I wouldn’t. There’s more to be gained and learned by learning how to get the tone you want from your current set. Heads and tuning will impact drum tone much more than shell construction.
Part of me is into this ^^.

The DW Performance drums aren't bad. Neither are the Renowns. But something tells me you haven't experimented enough with head selection. I can take any kit and by using different heads, can make said kit sound completely different than it did before. I say invest in a couple of sets of different heads and try that approach. I think you'll find that you like your Performance drums again.

But then again, if your heart is really set on it, then go ahead. They're your drums. But I have this feeling you might be ending up saying the same thing about the Renowns sooner or later. Go get coated emperors, and then something else thin so you can try it out on your existing kit. Get a TuneBot if you don't already have one and experiment before you trade. You might not have too.
 

danondrums

Well-known member
I'm down with the bearing edge argument now when presented as you guys did and with experienced ears. To me the idea of trying to find an equitable trade still seems like a lot of work for minimal gain. I'd typically sell my undesirable and then get exactly what I want if I were in want new drum set and have to get rid of one to get one mode.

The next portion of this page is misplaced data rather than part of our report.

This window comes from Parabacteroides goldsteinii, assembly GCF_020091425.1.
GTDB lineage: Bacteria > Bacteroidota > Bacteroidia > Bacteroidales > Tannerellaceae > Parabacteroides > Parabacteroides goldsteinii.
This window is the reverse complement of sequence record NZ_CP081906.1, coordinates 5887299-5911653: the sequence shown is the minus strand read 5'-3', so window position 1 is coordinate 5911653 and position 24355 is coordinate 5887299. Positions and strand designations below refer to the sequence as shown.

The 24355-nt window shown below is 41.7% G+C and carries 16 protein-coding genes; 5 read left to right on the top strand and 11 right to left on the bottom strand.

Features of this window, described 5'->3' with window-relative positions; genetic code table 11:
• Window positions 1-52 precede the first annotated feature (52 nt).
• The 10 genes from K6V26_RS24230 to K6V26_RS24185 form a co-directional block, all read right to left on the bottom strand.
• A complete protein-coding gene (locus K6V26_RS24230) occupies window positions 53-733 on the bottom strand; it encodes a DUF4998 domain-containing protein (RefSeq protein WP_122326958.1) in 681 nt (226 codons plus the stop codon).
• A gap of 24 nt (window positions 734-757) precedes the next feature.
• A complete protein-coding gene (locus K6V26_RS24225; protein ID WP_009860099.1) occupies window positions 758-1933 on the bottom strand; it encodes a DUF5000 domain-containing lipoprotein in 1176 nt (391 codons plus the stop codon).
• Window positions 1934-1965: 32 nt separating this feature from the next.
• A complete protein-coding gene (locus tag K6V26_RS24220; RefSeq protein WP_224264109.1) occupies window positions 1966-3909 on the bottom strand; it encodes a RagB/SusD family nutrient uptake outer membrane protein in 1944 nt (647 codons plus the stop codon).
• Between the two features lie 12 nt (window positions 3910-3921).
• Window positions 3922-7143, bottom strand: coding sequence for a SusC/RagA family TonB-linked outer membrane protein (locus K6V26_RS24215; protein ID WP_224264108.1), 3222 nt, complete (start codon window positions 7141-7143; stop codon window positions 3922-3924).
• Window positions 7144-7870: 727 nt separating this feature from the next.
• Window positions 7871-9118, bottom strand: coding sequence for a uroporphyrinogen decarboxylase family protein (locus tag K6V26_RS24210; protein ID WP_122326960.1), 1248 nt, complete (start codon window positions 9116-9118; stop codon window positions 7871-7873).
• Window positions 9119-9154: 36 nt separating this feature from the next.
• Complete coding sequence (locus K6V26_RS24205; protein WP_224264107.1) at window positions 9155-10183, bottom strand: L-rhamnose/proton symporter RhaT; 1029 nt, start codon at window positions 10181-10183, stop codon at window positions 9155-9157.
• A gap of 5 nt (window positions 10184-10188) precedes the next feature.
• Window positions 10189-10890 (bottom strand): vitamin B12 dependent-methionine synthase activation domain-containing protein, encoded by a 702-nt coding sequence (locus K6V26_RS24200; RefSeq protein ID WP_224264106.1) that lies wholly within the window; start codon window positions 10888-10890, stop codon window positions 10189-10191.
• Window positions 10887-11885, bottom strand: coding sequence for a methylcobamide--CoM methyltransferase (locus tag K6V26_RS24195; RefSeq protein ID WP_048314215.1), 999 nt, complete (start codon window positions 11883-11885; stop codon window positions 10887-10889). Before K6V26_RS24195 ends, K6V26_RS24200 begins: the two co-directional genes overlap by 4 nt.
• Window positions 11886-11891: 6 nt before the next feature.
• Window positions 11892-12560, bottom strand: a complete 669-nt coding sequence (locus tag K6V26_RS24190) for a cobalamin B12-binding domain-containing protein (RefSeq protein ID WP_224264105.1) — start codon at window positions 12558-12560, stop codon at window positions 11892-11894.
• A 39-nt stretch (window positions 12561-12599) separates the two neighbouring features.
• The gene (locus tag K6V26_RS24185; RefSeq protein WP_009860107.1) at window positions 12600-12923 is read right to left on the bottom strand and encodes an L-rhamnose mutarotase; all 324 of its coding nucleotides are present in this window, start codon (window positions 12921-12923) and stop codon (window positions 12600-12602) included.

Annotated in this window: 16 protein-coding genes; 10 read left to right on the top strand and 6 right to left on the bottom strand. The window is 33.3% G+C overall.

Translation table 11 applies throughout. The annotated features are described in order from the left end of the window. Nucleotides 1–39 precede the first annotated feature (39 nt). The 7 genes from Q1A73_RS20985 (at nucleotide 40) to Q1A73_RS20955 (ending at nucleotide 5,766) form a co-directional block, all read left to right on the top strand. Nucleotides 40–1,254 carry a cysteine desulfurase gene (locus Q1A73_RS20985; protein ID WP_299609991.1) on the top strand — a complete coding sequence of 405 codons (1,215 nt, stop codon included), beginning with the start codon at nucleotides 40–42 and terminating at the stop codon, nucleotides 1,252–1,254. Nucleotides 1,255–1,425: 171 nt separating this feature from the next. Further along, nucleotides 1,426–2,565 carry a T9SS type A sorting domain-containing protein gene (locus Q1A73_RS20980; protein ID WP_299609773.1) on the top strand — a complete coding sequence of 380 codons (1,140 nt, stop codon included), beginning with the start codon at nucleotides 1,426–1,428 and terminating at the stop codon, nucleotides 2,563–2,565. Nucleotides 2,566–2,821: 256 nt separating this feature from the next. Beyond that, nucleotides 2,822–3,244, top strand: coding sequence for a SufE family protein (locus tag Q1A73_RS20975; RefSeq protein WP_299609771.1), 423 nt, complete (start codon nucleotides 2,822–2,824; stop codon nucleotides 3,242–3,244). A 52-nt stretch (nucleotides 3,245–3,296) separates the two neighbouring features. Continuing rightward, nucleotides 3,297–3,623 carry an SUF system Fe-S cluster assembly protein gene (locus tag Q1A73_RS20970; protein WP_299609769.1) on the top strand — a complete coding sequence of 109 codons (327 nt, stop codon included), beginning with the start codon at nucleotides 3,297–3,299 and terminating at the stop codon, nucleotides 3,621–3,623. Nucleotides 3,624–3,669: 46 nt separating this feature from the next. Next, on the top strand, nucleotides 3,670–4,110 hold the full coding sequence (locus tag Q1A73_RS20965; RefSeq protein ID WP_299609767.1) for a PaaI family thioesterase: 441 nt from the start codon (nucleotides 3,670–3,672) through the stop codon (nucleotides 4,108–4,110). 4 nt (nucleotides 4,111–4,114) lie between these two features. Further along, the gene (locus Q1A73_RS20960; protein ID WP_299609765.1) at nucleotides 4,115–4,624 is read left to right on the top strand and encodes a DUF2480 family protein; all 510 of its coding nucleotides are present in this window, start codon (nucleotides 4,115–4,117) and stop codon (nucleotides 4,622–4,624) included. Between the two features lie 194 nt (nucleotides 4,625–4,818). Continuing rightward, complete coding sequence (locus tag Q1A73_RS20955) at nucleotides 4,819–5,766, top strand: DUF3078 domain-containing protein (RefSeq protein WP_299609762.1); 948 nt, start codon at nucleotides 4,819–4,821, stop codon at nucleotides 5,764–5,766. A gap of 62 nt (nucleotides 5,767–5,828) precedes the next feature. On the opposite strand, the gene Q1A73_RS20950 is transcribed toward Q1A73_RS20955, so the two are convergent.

KEEF

Senior Member
I traded my DW after 10 years for a kit that had a list price one quarter of what I paid 10 years earlier- not regretted it once. As others have stated trading "down" is a not always as real as it seems - play what makes you happy!
 

CYP47

Member
Part of me is into this ^^.

The DW Performance drums aren't bad. Neither are the Renowns. But something tells me you haven't experimented enough with head selection. I can take any kit and by using different heads, can make said kit sound completely different than it did before. I say invest in a couple of sets of different heads and try that approach. I think you'll find that you like your Performance drums again.

But then again, if your heart is really set on it, then go ahead. They're your drums. But I have this feeling you might be ending up saying the same thing about the Renowns sooner or later. Go get coated emperors, and then something else thin so you can try it out on your existing kit. Get a TuneBot if you don't already have one and experiment before you trade. You might not have too.
Already have done all that, I love to research and experiment. They just don’t do it for me
 

johnwesley

Silver Member
DW is way overrated. Promotional department has done a GREAT job getting most everyone to buy into the idea that DW is the only way to go. I even drank the kool aid when I got back into drumming after a couple decades off. THEN after a few years of playing again sold the DWs and put together a kit that sounds so much better and less "manufactured". It also stands apart from the "showroom cookie cutter" sets like everyone else has.
Bottom line for you as stated by several people prior. Go for the sound not the name. It's what YOU do with the drums not what the drums do with you. There are street drummers pounding 5 gallon Home Depot buckets, pots and pans, and garbage can lids that are better than the guy with a 10 thousand dollar drum kit.
 

harryconway

Platinum Member
Already have done all that, I love to research and experiment. They just don’t do it for me